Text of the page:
The software in the ROM 44 of the system 30 includes: (1) the program 301 to read the function keys and set the system in the appropriate mode; (2) the program 302 which loads a program from the floppy disk onto the host computer's RAM memory and the reverse way; (3) the program 303 which loads a program from the host computer's RAM onto the RAM of the system 30; (4) the program 304 for loading a program from the RAM of the system 30 to the host computer's RAM; (5l) the program 305 to run programs in the host computer; (6) the program 306 which includes all the voice recognition subroutines such as: (a) creation of a template; and (b) the matching of incoming templates with stored templates; (7) the program 307 which includes all the speech synthesis subroutines such as creating sound signals from a generated synthesis signal, (8) program 308 which keeps the overall control of the systems hardware and software; (9) the program 300 which is the cursor control program, which allows the cursor control device to have priority over the spoken word by setting the cursor control switch accordingly. It further keeps track of the cursor position so it can move the cursor accordingly to the voice input.

In the training mode of the present invention, a training program 200 is preprogrammed and stored on the floppy disk of the inventive voice control system for each software package. When the training mode is selected for a software program, the training file already in the floppy disk is loaded from the floppy disk and run on the host computer. This program will be displayed on the host computer screen and will show everything the user has to do, that is, the program will instruct the user when and how they say the appropriate words so that they may be stored as templated representative of the user's voice on the floppy disk. Thus, the words will be shown on the computer display when the computer wishes the user to speak those words and an audible feedback is provided to indicate if the computer has accepted or rejected the spoken word. Since the training program is specifically designed to reside solely on the floppy disk, the training proram does not require the use of any of the RAM or ROM memory of the voice control system 30. The training program is only run when it will not intefere with other programs which the user is using on the host comptuer 21. The present invention is specifically designed so that no part of the host computer's RAM memory is being used when the user is running a program with the voice control system 30 connected into the computer system 10.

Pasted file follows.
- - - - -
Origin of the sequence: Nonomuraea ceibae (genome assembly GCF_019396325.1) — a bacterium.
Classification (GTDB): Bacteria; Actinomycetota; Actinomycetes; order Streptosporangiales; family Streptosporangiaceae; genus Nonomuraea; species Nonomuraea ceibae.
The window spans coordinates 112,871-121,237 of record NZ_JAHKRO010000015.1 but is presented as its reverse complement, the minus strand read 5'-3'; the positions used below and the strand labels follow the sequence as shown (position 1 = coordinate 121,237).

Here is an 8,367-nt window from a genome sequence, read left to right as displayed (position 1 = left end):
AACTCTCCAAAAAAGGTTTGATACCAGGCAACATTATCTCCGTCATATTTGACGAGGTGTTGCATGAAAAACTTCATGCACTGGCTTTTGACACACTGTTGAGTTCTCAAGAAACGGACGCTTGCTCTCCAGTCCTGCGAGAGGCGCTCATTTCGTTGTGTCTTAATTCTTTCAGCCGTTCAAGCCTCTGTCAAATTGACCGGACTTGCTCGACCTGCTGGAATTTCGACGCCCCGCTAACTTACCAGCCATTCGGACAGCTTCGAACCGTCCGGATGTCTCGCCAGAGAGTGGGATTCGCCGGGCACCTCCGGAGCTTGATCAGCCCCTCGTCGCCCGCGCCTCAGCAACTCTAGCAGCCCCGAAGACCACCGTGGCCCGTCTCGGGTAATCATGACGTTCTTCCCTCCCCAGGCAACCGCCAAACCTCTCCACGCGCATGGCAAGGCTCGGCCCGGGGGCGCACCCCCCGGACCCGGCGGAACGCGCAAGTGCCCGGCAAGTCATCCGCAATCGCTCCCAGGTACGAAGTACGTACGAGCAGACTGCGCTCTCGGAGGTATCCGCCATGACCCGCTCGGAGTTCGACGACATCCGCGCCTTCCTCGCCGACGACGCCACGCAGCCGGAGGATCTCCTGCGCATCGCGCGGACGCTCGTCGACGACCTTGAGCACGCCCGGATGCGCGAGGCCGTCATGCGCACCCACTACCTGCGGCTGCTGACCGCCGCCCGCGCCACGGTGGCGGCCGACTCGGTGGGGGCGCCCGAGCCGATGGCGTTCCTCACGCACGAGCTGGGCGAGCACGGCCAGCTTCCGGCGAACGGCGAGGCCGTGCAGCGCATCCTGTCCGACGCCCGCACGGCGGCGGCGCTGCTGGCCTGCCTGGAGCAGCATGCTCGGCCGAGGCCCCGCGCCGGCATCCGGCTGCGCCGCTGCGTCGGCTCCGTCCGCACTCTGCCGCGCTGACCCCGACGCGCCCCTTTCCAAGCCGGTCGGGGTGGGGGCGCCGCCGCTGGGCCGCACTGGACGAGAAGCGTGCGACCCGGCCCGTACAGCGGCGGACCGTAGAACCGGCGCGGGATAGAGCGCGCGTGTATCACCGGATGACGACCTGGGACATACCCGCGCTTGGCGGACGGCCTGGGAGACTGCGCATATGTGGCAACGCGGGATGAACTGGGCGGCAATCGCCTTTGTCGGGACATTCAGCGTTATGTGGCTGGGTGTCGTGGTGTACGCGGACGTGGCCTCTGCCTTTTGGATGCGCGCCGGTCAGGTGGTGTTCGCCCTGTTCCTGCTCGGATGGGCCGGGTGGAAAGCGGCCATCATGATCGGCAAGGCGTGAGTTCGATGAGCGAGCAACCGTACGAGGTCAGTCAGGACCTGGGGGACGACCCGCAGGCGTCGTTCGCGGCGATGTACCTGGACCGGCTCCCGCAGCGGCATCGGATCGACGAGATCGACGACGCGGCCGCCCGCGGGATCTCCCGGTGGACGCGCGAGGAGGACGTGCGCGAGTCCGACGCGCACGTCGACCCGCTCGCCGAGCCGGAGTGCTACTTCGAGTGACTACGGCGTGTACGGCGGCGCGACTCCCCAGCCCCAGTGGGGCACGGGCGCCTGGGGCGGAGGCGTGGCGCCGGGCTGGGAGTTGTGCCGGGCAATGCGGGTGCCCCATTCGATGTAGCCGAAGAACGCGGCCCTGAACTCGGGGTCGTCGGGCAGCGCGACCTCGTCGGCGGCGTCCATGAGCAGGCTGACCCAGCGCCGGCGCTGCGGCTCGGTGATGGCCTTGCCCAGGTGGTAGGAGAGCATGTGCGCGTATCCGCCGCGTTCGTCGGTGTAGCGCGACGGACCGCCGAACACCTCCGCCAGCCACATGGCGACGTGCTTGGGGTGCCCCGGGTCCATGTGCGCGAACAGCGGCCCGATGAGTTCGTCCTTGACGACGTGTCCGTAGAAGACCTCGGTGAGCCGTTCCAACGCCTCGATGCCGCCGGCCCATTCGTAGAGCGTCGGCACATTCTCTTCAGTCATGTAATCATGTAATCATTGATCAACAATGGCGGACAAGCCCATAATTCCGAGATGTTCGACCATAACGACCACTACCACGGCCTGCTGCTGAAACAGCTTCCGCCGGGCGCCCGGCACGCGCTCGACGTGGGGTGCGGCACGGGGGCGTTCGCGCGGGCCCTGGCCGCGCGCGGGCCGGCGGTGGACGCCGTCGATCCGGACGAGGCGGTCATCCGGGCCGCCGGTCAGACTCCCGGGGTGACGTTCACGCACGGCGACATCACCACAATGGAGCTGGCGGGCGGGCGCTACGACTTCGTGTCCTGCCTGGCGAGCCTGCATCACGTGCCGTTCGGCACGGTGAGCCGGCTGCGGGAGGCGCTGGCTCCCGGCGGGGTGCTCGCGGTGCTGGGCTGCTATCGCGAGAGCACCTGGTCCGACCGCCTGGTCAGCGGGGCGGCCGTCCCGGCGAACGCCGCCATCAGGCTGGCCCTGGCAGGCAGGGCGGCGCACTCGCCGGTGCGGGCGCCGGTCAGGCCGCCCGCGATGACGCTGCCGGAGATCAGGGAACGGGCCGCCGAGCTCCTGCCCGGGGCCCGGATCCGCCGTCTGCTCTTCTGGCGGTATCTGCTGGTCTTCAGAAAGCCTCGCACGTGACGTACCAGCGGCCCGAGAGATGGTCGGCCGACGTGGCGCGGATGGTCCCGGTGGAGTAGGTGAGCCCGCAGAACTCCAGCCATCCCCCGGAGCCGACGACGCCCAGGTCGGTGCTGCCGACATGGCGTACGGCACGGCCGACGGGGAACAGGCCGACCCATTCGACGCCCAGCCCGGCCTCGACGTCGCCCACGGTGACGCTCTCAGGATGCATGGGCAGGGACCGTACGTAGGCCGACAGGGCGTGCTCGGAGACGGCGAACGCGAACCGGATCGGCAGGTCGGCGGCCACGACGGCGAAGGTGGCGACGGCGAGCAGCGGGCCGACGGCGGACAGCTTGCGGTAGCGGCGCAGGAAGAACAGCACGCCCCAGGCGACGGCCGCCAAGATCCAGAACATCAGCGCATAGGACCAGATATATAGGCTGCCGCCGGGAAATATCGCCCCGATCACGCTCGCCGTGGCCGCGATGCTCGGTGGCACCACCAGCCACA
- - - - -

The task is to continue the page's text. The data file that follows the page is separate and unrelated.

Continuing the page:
FIG. 6 shows a flow chart of the training subroutine which is utilized to save on the floppy disk the various voice commands as templates to run computer programs such as VisiCalc™ and Lotus™ 1, 2, 3. By following the routine set forth in the flow chart of FIG. 6, the commands which are needed are saved as templates on the floppy disk representative of the user's own voice.

FIG. 7 shows a flow chart for the test program which flow chart is followed so as to be able to test how well the templates that are representative of the commands for each software package work for the user. The templates can be the templates trained by the user or the pretrained wide user group templates. The test program is essentially the same as the training program, but with a different control routine.

In the preferred embodiment of the present invention, at least 64 commands from the popular software packages described above may be selected and saved on the floppy disk as templates representative of the user's own voice. These commands are translated into keypresses of the keyboard associated with the host computer as if they had been typed into the computer from the keyboard. These commands are preprogrammed and stored in a file corresponding to the software package which receives these particular commands and this file may be loaded from the floppy disk of the present invention onto the RAM memory in the host computer and further onto the RAM memory of the inventive voice control system 30 when the application mode is selected for that particular software package. An explanation of the operation of this aspect of the present invention is depicted in FIG. 8 which shows a flow chart for the command subroutine whereby the host computer receives voice commands and translates them to the corresponding keypresses. The advantage of this aspect of the present invention is that it does not require a large capacity ROM memory and RAM memory.

With reference now to FIG. 9, the operation of the control program of the present invention will now be explained. It is important to understand that the control program controls all functions of the inventive voice control system 30. The control program is preprogrammed into the ROM memory 44 of the inventive system 30. The system 30 is designed to go into a standby mode when the host computer is turned on with the inventive system preconnected thereto. What this means in actual practice is that a keyboard switch is set so that the keyboard input is sent directly to the host computer. The inventive system 30 is turned on if, for example, the function key #1 is held down for a preset length of time. This act interrupts the voice control system 30, turns it on and closes the direct path from the keyboard 11 to the host computer 21 in the keyboard switch. The voice control system 30 reads the keyboard in order to see what operation and program the user has selected by pressing the various function keys 13. The voice control system 30 will go into the next mode when the selection process has been completed. If desired, the user may cancel all selecions by holding the function key #1, for example down for a predetermined length of time which will result in the inventive voice control system 30 going back into the standby mode.